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How to give an engaging talk

In this video Ivana Krpan discusses giving talk, exploring the non-verbal element of communication that can help us connecting with our audience
Today we are going to talk about oral presentations. And what is an oral presentation? On one hand, we could say that every oral presentation is a small theater, a small play. And on the other hand, it also has to be a conversation. Then why? How?
So, this is the point: each oral presentation has a theatrical part, it has many theatrical elements. We have a scene, we have a character, a protagonist, and then, there is a small audience that is listening to him/her. There is a memorized text, we have to practice, we have to rehearse and then there are a lot of elements, nonverbal signs that go along with our verbal message. All this is actually a theatrical resource. And on the other hand, too, why is it also a conversation? We can really say that we make oral presentations daily. Any conversation with our friends when we want to comment on something,
tell a story, starts as a small presentation: something that has happened to us, a conflict, a small drama, then an outcome, and we could even say that we have a question time at the end, right? When they ask us “well, and what happened”, “how did you feel”, “how did you react”, it is a conversation. So, in a good oral presentation we should keep these two things in mind. And above all, to convince the public, use a lot of non-verbal language. In general, non-verbal messages tend to communicate more than verbal ones. Firstly, it can express better what we are already saying with our words, it can explain better… For instance, our hands can draw it.
It can even qualify what we feel about the subject, if it worries us or if we are very excited to talk about something in particular… And then it can even contradict it.
Imagine if I say “ah, that’s fine”: it’s obviously an irony. My non-verbal message contradicts what I am saying with my words. We have to control our body while we make a presentation. Because we can say that “we love being here” but be trembling at the same time, and someone could see that we are not comfortable because we are communicating just the opposite, so nobody is going to feel comfortable. On one hand, emotions are communicated as I have just showed, also our interest, motivation, enthusiasm… also certain empathy and everything we feel about the audience. On the other hand, contexts are communicated too. There are more formal and less formal contexts.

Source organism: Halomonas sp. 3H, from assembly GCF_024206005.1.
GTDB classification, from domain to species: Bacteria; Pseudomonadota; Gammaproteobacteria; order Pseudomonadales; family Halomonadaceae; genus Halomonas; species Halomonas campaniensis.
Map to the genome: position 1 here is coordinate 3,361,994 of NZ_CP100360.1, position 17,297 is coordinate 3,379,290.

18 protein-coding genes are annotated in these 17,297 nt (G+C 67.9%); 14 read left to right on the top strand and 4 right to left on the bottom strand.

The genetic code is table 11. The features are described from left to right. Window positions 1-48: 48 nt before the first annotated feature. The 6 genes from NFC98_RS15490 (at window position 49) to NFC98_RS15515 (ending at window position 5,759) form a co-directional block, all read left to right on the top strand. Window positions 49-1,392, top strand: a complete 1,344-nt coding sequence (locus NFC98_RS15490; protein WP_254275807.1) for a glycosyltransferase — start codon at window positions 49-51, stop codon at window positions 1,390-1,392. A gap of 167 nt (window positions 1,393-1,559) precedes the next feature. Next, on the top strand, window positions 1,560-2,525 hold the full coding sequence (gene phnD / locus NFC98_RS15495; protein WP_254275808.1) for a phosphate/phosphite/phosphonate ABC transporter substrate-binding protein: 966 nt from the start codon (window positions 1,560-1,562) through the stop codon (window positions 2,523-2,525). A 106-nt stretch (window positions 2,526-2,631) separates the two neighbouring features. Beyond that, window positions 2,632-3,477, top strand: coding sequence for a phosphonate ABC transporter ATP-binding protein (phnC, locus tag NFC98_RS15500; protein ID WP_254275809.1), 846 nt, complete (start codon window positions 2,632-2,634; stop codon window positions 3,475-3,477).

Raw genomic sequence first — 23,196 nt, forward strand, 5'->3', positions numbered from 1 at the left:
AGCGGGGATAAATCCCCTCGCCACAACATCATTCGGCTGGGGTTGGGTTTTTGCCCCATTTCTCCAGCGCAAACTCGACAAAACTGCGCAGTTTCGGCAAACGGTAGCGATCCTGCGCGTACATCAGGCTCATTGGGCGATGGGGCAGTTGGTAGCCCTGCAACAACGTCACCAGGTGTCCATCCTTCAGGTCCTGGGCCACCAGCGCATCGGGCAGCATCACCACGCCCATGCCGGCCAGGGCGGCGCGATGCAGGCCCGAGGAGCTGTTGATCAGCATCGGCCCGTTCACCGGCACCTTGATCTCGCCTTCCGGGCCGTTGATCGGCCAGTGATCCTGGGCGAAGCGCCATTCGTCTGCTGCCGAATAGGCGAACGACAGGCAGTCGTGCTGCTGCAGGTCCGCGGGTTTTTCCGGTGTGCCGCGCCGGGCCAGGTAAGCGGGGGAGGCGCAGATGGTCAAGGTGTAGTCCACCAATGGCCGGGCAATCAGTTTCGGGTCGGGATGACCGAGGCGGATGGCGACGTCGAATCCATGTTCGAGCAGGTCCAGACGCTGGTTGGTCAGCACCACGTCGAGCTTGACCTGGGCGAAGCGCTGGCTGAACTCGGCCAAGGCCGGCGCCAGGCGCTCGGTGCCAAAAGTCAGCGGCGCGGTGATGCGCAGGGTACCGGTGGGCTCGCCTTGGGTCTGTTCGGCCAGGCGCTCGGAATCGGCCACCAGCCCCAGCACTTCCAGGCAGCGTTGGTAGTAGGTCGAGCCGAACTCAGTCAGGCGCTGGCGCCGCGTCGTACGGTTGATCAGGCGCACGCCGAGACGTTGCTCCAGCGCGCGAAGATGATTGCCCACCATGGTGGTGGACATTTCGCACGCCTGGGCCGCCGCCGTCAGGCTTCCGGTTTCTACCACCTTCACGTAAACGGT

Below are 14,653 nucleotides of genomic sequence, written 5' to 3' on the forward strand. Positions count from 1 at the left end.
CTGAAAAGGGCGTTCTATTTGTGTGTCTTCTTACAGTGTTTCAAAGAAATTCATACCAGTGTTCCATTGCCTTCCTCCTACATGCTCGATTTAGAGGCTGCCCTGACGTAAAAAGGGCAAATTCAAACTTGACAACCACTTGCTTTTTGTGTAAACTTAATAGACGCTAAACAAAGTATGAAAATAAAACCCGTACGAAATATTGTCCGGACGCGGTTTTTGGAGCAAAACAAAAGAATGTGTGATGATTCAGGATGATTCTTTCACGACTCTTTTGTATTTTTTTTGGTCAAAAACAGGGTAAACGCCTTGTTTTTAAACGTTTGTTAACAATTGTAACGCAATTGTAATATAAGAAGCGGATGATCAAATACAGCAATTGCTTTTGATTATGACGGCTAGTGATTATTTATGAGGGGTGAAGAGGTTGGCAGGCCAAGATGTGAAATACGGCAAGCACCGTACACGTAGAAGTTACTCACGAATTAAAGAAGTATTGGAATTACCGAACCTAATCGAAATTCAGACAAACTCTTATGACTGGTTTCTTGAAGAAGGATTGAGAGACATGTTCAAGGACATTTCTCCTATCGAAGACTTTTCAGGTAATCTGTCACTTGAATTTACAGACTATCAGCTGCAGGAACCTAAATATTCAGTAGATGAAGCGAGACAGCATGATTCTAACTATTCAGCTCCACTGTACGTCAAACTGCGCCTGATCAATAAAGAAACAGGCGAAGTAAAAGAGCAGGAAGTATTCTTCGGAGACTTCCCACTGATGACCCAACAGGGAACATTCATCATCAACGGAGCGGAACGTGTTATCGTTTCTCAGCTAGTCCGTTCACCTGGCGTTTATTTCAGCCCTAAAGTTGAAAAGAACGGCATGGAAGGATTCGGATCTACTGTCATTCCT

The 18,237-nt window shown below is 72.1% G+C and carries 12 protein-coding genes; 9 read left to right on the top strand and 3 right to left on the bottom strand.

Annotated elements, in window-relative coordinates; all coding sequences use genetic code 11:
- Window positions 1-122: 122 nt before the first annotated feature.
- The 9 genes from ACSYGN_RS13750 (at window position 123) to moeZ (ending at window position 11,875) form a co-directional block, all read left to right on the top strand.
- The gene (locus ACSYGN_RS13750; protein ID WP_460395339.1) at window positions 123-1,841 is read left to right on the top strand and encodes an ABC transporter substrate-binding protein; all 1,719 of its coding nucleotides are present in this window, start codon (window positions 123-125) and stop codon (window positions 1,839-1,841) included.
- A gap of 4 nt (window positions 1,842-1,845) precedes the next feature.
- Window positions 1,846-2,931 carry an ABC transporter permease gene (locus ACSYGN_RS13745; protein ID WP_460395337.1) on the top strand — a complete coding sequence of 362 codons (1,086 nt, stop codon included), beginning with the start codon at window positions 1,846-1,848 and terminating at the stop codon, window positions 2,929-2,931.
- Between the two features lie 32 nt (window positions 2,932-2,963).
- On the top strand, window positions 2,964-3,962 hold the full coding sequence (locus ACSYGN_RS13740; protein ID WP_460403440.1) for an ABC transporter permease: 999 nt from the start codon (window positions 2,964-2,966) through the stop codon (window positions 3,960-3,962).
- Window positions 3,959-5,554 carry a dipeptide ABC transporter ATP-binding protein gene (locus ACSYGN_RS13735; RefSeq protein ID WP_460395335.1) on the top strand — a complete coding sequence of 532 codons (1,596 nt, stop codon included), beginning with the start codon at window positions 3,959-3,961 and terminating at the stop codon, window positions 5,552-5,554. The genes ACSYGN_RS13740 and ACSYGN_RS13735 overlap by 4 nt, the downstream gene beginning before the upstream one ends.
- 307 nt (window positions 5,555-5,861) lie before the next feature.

Where are we going to communicate, where are we going to present a scientific communication… And we must take it into account and follow the rules and guidelines of that environment. These rules would be culturally settled, but everything else that I just said about emotions and attitudes is universally known, understood in various cultures. In some cultures, they may be more moderate, in others they may be more exaggerated, more emphasized, but always a pleasant face, a smile, certain body postures will show our attitude and emotions while we are communicating. Well so far, right? Well, let’s continue with the elements that this oral presentation includes. That is, its non-verbal part.
On one hand, we already start from our face, or rather from the gaze. So, that gaze always has to communicate. It has to communicate with several parts and members of the public, or if there is only one interlocutor, then we always address him, or if we have a wider audience or even with a very large audience, we could also move our gaze like a lighthouse. And be very careful, not only with the people whose attention we already have, but also look into the eyes of those who may be getting distracted, bored or losing the thread of our presentation.